"Last week, Megan Garber wrote an excellent piece on whether Twitter is speech or text. Yet despite a number of insightful and timely points, I’d argue there is a fundamental flaw with the very dichotomy of the question. While Twitter can certainly be both, it’s inherently neither. And trying to classify it within one or both of these conventional checkboxes completely misses the point that we might, in fact, have to invent an entirely new checkbox.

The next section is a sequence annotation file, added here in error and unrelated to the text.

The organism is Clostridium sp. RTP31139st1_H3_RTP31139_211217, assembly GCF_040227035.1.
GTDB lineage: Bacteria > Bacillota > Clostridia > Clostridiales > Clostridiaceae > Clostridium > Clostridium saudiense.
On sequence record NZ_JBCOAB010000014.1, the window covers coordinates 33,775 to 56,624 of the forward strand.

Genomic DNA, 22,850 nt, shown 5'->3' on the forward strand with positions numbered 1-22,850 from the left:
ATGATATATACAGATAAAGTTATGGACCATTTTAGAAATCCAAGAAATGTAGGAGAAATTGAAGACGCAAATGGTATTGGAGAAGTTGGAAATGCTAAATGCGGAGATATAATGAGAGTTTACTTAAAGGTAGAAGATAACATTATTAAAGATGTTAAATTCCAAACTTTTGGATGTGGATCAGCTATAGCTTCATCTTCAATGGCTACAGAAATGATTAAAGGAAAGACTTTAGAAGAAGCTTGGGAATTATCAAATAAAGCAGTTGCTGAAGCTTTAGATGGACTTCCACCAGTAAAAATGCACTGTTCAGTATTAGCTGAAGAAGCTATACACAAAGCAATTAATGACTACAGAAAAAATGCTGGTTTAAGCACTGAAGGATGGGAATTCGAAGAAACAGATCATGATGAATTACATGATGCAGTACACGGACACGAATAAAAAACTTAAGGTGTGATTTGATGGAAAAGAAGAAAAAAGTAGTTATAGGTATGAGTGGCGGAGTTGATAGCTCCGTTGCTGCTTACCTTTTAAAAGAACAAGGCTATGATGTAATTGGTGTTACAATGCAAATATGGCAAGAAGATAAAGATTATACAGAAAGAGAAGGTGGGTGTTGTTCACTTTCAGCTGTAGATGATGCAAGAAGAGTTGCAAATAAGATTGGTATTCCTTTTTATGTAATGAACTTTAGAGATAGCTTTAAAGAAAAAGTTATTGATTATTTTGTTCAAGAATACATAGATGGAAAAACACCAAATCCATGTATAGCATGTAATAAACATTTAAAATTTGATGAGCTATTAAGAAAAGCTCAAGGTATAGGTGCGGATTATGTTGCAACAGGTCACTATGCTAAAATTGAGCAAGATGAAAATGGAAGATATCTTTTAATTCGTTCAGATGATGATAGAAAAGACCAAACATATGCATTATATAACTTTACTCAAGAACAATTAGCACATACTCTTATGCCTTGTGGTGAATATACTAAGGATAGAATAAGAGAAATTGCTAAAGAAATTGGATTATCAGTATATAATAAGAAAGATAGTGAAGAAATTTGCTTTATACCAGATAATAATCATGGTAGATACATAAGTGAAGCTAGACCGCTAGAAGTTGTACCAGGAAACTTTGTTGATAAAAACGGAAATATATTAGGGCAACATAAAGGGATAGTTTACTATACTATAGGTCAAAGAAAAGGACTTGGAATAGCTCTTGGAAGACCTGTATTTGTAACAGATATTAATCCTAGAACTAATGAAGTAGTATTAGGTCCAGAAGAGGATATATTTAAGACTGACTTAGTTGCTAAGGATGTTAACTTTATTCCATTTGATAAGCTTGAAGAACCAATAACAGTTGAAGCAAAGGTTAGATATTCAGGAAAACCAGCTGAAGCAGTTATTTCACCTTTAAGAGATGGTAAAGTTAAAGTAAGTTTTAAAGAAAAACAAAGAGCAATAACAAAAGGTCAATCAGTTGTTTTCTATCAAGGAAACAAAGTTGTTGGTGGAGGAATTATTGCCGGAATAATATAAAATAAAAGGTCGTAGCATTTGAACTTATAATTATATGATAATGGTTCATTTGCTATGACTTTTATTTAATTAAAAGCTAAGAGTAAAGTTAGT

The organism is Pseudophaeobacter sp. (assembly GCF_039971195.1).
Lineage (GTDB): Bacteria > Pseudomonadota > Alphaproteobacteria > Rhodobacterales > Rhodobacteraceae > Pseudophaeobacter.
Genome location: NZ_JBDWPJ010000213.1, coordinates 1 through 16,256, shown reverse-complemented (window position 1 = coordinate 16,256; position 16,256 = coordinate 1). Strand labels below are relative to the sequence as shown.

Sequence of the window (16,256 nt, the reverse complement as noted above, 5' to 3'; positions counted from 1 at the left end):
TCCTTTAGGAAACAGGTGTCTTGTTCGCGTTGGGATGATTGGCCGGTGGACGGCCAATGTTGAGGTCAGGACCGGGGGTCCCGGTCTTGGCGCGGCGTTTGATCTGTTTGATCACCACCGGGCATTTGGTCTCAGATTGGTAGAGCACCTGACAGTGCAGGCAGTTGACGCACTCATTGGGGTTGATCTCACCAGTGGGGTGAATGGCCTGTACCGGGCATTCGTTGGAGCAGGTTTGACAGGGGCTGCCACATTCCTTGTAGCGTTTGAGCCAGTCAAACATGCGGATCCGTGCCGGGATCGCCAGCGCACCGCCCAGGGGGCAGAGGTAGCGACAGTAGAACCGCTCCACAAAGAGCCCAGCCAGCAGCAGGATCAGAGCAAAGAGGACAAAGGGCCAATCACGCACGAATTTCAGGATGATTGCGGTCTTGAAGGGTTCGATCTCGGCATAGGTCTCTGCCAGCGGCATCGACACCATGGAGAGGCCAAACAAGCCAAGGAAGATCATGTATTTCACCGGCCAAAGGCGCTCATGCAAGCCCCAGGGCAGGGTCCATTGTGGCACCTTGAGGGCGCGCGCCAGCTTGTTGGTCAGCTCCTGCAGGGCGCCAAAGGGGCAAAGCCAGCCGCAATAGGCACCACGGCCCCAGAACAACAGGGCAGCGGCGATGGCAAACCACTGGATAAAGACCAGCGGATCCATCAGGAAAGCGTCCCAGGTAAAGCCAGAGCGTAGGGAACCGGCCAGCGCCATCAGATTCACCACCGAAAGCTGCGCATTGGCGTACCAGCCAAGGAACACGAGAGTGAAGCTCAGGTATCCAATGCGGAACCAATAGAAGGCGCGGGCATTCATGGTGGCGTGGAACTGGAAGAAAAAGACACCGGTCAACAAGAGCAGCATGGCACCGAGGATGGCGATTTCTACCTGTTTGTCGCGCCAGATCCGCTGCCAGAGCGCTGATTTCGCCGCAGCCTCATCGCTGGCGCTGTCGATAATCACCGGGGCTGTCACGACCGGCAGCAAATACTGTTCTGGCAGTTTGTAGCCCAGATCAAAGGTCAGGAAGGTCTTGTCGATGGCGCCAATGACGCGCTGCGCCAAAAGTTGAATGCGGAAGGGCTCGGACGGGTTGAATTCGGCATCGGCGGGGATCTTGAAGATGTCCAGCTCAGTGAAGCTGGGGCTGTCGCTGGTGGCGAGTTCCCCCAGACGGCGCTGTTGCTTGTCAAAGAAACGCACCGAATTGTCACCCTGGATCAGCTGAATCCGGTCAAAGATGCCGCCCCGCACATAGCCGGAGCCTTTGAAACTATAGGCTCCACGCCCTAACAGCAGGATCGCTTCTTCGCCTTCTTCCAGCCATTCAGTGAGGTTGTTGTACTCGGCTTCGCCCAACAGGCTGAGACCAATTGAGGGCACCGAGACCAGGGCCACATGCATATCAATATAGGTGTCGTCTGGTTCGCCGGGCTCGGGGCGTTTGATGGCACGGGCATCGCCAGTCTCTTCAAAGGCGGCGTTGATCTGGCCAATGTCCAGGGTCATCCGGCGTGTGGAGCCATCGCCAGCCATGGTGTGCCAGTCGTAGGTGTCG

I, of course, make no claim to using Twitter as it “should” be used. But here’s how I use it, and it works for me, fitting my workflow, intellectual curiosity, and creative process: I use it as an information discovery tool. So I follow a small number of “linkers” — people who share links to interesting content, often content outside my own comfort zone, in at least 90 percent of their tweets. I in turn share links in just about every single tweet of mine, with a few words that summarize the linked content or a comment on why I find it noteworthy. Neither transactional direction of this discovery economy is conversation in the sense that speech is — fluid, sequential, responsive. And it isn’t text, either: There might be text that prefaces the recommendation, but it is merely the frame for the message being transmitted and a pointer to the real “text” (text, image, video — any actual content), rather than its substance...."